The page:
Hotelier who oversaw the refurbishment of the Old Course Hotel

Born: May 17, 1936;

Died: October 17, 2019

RENOWNED Scottish hotelier John Furlong, who has died aged 83, oversaw the refurbishment of the Old Course Hotel in St Andrews and became a mentor to many of Scotland's hotel managers.

His role as manager of five star hotels led to him meeting many leading actors and singers, and one of his proudest moments was when the great American jazz singer Ella Fitzgerald was staying at the prestigious Gosforth Park Hotel and told John, who had helped revive the Newcastle Jazz Festival, that she had trouble with her eyesight, and could he walk her on to the stage when she was performing that evening, which of course he was delighted to do.

John Charles Furlong was born in Glasgow where his father James was a successful publican. After completing his national service, John followed his father into the bar and restaurant industry and became assistant manager at the former Guys Restaurant in Glasgow (which was owned by Scottish and Newcastle Thistle Hotel Group). It was during this time he met his wife Irene, who worked for his friend Jan Beresford who owned the Campsie Glen Hotel.

On return from their honeymoon John and Irene became joint managers at the Boulevard Hotel on the outskirts of Glasgow which was then owned by Scottish and Newcastle's Thistle Hotels group. They were so successful that within 18 months the company asked them to run the newly refurbished Tinto Firs Hotel where they also proved their success.

It was seeing how well they had performed there that made the company offer John and Irene the management of their top hotel in Scotland, The Angus in Dundee, before, some years later, he took over their most prestigious hotel, the Gosforth Park at Newcastle, which John's continuous drive for excellence helped establish it as one of the premier hotels outside London. It became known as The Pride of the North or more irreverently, the Glossy Gossy.

John then moved to the five-star Carlton Hotel in Bournemouth before returning to his beloved Scotland to re-open the refurbished Old Course Hotel in St Andrews which famously overlooks the 17th fairway on the world famous Open golf course. He was able to secure the appearance of the Princess Royal to carry out the official opening.

Eventually John and Irene opened their own hotel in Dunoon before going on to run a chain of pubs in Glasgow including one which they named Furlongs. Throughout his career many of his staff, who would follow him to whichever hotel he was running, would go on to become hotel managers themselves and would credit John for his guidance and advice.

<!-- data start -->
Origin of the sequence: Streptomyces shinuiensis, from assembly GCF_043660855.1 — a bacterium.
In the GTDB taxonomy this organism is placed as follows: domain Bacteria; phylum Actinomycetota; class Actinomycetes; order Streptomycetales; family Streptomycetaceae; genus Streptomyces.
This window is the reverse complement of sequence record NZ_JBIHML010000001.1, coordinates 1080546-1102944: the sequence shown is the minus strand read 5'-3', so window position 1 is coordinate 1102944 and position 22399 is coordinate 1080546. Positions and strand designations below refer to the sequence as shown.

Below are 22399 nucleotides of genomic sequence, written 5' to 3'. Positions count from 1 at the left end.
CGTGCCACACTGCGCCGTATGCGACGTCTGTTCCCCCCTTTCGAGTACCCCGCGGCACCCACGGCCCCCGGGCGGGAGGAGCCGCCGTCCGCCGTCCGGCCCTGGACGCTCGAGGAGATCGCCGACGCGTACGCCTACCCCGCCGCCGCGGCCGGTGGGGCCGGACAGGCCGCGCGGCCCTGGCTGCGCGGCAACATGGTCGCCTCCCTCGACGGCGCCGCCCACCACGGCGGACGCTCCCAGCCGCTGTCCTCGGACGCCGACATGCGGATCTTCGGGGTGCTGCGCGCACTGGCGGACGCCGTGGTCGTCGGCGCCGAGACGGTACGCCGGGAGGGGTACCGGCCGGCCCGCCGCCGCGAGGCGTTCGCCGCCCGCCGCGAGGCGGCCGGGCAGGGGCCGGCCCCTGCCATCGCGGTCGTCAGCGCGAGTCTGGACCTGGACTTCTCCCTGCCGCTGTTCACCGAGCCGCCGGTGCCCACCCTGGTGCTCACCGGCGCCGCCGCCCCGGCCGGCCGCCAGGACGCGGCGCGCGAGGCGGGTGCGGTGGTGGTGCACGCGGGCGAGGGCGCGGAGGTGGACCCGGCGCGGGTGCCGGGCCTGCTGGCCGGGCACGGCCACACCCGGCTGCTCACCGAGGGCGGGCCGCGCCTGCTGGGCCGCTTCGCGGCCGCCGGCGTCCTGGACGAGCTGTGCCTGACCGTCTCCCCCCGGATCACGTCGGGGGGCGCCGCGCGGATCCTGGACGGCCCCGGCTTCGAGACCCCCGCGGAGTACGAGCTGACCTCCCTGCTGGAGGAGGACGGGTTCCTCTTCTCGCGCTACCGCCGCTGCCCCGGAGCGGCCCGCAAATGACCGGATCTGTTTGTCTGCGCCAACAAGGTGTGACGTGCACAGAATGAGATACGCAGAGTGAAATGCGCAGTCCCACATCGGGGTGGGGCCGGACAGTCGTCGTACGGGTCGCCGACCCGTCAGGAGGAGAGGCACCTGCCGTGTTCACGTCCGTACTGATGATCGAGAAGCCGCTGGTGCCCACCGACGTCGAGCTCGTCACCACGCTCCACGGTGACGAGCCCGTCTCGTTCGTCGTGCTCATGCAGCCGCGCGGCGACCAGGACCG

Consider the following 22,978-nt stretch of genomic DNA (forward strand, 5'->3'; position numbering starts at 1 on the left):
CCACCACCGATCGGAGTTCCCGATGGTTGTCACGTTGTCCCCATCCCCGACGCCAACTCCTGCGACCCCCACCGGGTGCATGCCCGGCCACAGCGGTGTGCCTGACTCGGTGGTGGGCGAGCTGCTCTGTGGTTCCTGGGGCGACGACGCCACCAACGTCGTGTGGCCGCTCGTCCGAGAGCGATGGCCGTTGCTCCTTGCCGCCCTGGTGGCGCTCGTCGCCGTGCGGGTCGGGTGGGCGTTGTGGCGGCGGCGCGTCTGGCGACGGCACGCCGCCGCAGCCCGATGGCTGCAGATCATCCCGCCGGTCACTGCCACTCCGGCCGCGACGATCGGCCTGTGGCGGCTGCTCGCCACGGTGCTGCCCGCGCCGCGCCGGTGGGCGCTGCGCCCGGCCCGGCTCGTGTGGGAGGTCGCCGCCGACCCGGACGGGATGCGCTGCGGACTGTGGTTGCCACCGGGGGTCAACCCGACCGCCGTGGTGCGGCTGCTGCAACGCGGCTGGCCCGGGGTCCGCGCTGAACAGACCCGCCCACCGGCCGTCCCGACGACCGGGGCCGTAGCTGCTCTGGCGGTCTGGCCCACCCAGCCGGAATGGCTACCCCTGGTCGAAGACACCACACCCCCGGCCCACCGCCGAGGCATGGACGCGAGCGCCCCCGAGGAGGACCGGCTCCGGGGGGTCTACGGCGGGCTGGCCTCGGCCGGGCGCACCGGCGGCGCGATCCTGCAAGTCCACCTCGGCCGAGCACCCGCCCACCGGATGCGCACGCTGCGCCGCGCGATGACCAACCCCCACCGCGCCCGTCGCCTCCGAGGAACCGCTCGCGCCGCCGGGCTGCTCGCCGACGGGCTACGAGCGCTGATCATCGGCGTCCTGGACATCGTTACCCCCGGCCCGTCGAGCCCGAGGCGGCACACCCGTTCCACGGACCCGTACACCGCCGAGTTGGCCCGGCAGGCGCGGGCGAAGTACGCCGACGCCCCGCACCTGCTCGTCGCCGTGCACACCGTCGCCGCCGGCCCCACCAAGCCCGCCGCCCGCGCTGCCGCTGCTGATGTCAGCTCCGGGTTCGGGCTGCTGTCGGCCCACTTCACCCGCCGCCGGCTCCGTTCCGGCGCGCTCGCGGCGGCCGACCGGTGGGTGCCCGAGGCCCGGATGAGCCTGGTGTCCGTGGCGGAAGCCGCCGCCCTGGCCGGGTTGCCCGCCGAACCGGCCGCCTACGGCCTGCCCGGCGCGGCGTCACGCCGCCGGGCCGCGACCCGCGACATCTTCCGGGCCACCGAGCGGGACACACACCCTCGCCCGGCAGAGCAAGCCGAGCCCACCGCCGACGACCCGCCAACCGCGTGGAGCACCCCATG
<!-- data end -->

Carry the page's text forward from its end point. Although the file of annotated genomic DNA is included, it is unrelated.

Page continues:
Away from his hotels, John was a keen sailor and would often go sailing with his brother-in-law Jim Diamond. He once told the story that he and Jim were sailing in such bad weather one time that a fellow crewmate panicked and John had to tie him to the mast so that he wouldn't do anything dangerous. His other sporting love was horse racing and he would attend many of the top meetings around the country, but never placed a bet. He simply enjoyed the spectacle of the racing and the social gathering.

His other passions included good food, good wines, and jazz. He was a regular attendee at Ronnie Scots jazz club in Soho with Ronnie being a frequent visitor to the Gosforth Park Hotel. John formed a friendship with Andy Hudson and together they resurrected the Newcastle Jazz Festival. It was while she was staying at the Gosforth Park that Ella Fitzgerald asked John to take her on stage that night because of her failing eyesight.

As fellow hotelier Maurice Taylor explained: "John had style but only in so far as he wanted and strived for excellence. In everything he did he wanted the best and not only for himself but for all who he touched. His ability to engage with people was amazing and his ability to have a conversation with anyone from anywhere was phenomenal."

On his retirement, John and Irene, who had also become a successful artist, moved to a cottage near the Trump Turnberry Hotel in Ayrshire and enjoyed becoming active members of the Turnberry community. They were soon involved in local charities and good causes where John's skill as a gifted raconteur was often called upon to speak at events. Indeed on the day of the funeral staff at Trump Turnberry flew hotel flags at half mast in his memory.

He is survived by wife Irene, daughter Blanche, son Jamie who followed him into the restaurant business, and his four grandsons.